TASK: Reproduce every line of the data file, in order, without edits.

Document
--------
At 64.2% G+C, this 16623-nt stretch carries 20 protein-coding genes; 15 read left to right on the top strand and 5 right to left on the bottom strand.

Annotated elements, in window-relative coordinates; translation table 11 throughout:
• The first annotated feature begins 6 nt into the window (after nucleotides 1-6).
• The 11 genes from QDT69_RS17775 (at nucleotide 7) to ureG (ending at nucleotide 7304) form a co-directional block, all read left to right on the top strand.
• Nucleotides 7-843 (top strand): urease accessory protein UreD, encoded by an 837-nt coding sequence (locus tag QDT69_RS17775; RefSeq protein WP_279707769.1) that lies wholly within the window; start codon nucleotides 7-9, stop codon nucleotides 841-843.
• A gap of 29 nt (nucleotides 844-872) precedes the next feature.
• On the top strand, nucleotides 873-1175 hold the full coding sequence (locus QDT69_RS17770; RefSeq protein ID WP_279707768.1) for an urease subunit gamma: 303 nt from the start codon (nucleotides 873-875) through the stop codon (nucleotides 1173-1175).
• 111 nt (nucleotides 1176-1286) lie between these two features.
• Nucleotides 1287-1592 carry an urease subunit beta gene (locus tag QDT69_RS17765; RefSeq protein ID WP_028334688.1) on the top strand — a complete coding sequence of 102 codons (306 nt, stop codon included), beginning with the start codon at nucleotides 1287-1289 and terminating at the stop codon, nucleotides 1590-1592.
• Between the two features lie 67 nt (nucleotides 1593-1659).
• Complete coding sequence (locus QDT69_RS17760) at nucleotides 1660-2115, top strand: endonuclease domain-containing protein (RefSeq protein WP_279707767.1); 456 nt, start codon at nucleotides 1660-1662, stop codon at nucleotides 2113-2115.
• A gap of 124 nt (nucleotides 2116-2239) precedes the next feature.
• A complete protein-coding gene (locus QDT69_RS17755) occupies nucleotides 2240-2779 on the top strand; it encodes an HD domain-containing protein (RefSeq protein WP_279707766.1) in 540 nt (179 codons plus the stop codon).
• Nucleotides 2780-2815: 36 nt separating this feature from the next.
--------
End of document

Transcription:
At 64.2% G+C, this 16623-nt stretch carries 20 protein-coding genes; 15 read left to right on the top strand and 5 right to left on the bottom strand.

Annotated elements, in window-relative coordinates; translation table 11 throughout:
• The first annotated feature begins 6 nt into the window (after nucleotides 1-6).
• The 11 genes from QDT69_RS17775 (at nucleotide 7) to ureG (ending at nucleotide 7304) form a co-directional block, all read left to right on the top strand.
• Nucleotides 7-843 (top strand): urease accessory protein UreD, encoded by an 837-nt coding sequence (locus tag QDT69_RS17775; RefSeq protein WP_279707769.1) that lies wholly within the window; start codon nucleotides 7-9, stop codon nucleotides 841-843.
• A gap of 29 nt (nucleotides 844-872) precedes the next feature.
• On the top strand, nucleotides 873-1175 hold the full coding sequence (locus QDT69_RS17770; RefSeq protein ID WP_279707768.1) for an urease subunit gamma: 303 nt from the start codon (nucleotides 873-875) through the stop codon (nucleotides 1173-1175).
• 111 nt (nucleotides 1176-1286) lie between these two features.
• Nucleotides 1287-1592 carry an urease subunit beta gene (locus tag QDT69_RS17765; RefSeq protein ID WP_028334688.1) on the top strand — a complete coding sequence of 102 codons (306 nt, stop codon included), beginning with the start codon at nucleotides 1287-1289 and terminating at the stop codon, nucleotides 1590-1592.
• Between the two features lie 67 nt (nucleotides 1593-1659).
• Complete coding sequence (locus QDT69_RS17760) at nucleotides 1660-2115, top strand: endonuclease domain-containing protein (RefSeq protein WP_279707767.1); 456 nt, start codon at nucleotides 1660-1662, stop codon at nucleotides 2113-2115.
• A gap of 124 nt (nucleotides 2116-2239) precedes the next feature.
• A complete protein-coding gene (locus QDT69_RS17755) occupies nucleotides 2240-2779 on the top strand; it encodes an HD domain-containing protein (RefSeq protein WP_279707766.1) in 540 nt (179 codons plus the stop codon).
• Nucleotides 2780-2815: 36 nt separating this feature from the next.